When it comes to fighting off patent trolls, restaurants have very few arrows in their quiver. And recent inaction in Congress means they have even less ammunition now.
Trolls, also known as patent assertion entities, are companies that buy up patents and then threaten lawsuits claiming infringement. The goal is to force businesses, including restaurants, to pay expensive licensing fees.
Recent efforts by the National Restaurant Association and other business organizations to push for changes to patent laws were thwarted last month when the Senate Judiciary Committee decided not to move forward legislation that already had passed the House with strong bipartisan support; the White House also had urged action on the issue, including in the president’s State of the Union address.
“We were very disappointed and surprised that they would pull the legislation given the amount of support that exists,” says Liz Garner, director of commerce and entrepreneurship for the National Restaurant Association. “We have an emerging patent marketplace, and one where a troll has become a thing. We can’t solve that problem by doing nothing.”
With federal reform off the table for now, attention shifts to the states. “We’ve have seen some great legislative solutions proposed in the states,” Garner says, pointing to one example of a Virginia bill that would ask for more transparency around the often vaguely worded demand letters sent to businesses by patent trolls. The bill also would add bonding requirements forcing patent trolls to have to “put some skin in the game” upfront in order to launch an infringement claim.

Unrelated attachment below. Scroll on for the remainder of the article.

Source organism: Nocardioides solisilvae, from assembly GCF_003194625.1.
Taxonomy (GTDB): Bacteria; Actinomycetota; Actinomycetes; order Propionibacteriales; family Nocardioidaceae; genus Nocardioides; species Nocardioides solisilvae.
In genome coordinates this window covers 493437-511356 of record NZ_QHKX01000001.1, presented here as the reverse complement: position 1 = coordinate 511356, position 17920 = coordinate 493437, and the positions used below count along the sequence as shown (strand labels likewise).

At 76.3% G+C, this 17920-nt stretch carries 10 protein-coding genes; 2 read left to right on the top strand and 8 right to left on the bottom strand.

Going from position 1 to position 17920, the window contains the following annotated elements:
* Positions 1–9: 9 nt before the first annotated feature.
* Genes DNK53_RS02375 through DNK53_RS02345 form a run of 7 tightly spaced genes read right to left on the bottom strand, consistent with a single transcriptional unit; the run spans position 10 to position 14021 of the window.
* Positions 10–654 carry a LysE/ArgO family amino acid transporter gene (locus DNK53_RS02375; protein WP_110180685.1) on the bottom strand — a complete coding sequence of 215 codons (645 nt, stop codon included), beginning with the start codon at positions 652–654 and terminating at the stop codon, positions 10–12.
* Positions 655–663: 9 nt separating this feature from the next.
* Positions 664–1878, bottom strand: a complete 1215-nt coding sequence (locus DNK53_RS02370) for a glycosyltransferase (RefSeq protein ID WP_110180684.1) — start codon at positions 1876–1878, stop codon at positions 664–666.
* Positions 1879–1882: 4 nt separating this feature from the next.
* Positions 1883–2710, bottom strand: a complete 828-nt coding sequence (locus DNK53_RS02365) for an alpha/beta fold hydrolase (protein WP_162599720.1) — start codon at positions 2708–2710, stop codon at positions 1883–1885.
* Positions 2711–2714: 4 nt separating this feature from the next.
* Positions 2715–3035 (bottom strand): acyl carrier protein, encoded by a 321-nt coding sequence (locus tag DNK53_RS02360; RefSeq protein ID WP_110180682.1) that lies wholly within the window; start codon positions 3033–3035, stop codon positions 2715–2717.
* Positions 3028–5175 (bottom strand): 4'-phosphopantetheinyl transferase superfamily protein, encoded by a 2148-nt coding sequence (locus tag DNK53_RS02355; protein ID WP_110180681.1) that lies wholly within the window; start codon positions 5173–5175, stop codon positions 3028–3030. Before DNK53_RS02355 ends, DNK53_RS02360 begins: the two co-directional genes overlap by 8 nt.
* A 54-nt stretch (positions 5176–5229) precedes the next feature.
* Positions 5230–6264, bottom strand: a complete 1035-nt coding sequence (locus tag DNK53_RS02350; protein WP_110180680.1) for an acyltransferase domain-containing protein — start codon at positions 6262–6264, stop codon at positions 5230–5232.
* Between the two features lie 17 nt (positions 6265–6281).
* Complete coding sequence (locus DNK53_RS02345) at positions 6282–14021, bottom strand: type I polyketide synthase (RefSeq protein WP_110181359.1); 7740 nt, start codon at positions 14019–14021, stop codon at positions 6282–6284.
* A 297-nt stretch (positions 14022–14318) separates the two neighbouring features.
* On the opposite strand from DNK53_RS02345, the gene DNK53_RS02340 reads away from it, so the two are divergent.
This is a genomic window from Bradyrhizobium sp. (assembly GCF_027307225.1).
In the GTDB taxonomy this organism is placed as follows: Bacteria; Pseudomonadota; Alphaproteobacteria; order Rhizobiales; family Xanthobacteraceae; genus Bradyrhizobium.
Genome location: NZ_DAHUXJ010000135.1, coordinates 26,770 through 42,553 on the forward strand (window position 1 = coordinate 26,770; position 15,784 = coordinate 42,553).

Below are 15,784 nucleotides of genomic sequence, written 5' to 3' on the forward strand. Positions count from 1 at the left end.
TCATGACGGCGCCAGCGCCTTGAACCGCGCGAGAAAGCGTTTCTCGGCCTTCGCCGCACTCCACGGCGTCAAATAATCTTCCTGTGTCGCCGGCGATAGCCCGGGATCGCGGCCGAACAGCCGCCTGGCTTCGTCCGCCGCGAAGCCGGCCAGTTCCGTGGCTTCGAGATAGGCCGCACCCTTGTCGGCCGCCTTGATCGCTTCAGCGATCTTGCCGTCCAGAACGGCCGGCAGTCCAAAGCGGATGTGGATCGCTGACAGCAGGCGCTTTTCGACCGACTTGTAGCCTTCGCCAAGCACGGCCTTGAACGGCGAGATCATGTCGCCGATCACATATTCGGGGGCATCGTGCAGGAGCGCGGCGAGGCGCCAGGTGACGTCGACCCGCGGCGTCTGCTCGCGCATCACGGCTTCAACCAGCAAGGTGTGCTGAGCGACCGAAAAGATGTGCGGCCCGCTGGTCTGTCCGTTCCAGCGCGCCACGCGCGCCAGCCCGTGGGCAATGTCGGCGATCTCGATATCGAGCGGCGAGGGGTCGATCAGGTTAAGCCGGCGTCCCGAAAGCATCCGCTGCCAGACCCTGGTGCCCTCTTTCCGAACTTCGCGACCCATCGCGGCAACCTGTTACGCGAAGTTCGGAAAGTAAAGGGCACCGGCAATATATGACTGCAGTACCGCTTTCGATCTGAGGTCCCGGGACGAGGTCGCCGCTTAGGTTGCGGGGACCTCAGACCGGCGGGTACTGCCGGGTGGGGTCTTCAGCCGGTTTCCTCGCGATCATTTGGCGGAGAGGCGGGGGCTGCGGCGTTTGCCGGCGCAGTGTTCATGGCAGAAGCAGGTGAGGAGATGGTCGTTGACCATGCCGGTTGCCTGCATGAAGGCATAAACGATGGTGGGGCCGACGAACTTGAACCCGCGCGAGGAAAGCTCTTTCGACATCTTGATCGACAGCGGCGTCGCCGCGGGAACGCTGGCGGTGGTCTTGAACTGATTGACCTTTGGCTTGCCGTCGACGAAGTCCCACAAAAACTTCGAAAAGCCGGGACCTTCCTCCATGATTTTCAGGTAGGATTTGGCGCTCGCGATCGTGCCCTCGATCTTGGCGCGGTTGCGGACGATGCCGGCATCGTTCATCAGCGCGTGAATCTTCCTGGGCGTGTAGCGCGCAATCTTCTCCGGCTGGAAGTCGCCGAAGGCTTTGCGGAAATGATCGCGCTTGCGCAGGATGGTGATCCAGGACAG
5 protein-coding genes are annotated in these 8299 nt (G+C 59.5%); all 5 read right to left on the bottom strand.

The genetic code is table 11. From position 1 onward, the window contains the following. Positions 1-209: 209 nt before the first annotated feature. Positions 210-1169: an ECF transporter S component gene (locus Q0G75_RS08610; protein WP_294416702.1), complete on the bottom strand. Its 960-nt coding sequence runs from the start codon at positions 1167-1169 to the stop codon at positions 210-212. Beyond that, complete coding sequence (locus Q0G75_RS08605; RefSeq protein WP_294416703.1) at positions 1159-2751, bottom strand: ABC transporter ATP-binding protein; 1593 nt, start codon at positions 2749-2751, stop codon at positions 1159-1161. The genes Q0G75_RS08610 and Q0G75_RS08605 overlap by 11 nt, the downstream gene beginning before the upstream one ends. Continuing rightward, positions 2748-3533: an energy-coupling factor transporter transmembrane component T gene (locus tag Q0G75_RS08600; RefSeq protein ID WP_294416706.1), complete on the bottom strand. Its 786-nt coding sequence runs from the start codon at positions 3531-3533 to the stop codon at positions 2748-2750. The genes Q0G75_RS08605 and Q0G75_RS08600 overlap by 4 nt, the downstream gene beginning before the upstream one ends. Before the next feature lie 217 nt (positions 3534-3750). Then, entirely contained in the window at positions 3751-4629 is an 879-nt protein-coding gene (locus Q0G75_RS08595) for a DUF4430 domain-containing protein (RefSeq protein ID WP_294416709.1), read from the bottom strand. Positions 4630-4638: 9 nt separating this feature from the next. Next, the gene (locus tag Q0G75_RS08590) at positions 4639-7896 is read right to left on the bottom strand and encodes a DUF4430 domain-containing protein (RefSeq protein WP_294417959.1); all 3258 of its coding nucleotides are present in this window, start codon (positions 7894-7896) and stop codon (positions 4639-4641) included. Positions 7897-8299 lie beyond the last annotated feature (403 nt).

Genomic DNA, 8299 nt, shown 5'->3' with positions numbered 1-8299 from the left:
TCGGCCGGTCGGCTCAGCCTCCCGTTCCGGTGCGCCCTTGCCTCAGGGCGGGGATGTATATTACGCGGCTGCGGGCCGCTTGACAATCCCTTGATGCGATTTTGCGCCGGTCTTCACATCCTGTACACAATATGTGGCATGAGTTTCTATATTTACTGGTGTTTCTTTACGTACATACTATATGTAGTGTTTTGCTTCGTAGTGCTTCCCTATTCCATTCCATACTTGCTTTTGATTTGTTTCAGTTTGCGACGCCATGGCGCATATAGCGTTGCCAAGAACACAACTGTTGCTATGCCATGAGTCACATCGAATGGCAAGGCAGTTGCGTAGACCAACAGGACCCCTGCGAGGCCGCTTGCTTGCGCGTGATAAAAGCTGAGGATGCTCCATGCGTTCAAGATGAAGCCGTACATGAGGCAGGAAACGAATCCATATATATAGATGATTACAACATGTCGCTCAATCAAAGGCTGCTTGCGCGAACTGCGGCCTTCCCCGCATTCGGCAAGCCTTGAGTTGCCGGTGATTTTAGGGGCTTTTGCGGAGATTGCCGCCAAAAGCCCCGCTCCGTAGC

According to an article on patent reforms by Ars Technica, 27 states have considered anti-patent-troll legislation; 10 already have passed new laws, while bills in five other states await governors’ signatures.
The threat remains
Until there are more widespread reforms, however, patent trolls remain a daunting and potentially costly threat for restaurant operators and other main street businesses. That’s largely because trolls target patents on technologies that restaurants use every day, in things as basic as nutrition calculators and QR code promotions, even Wi-Fi. Worth noting, “it’s all technology that’s consumer-facing, that’s something consumers value” Garner says.
And fighting back can break the budget, which is why so many businesses just pay the licensing fee or walk away from the technology. “I’ve talked to restaurants that have seen costs go from nothing in relation to patents to 20 to 25 percent of their legal budgets,” she adds. “That’s a pretty substantial increase in just two years.”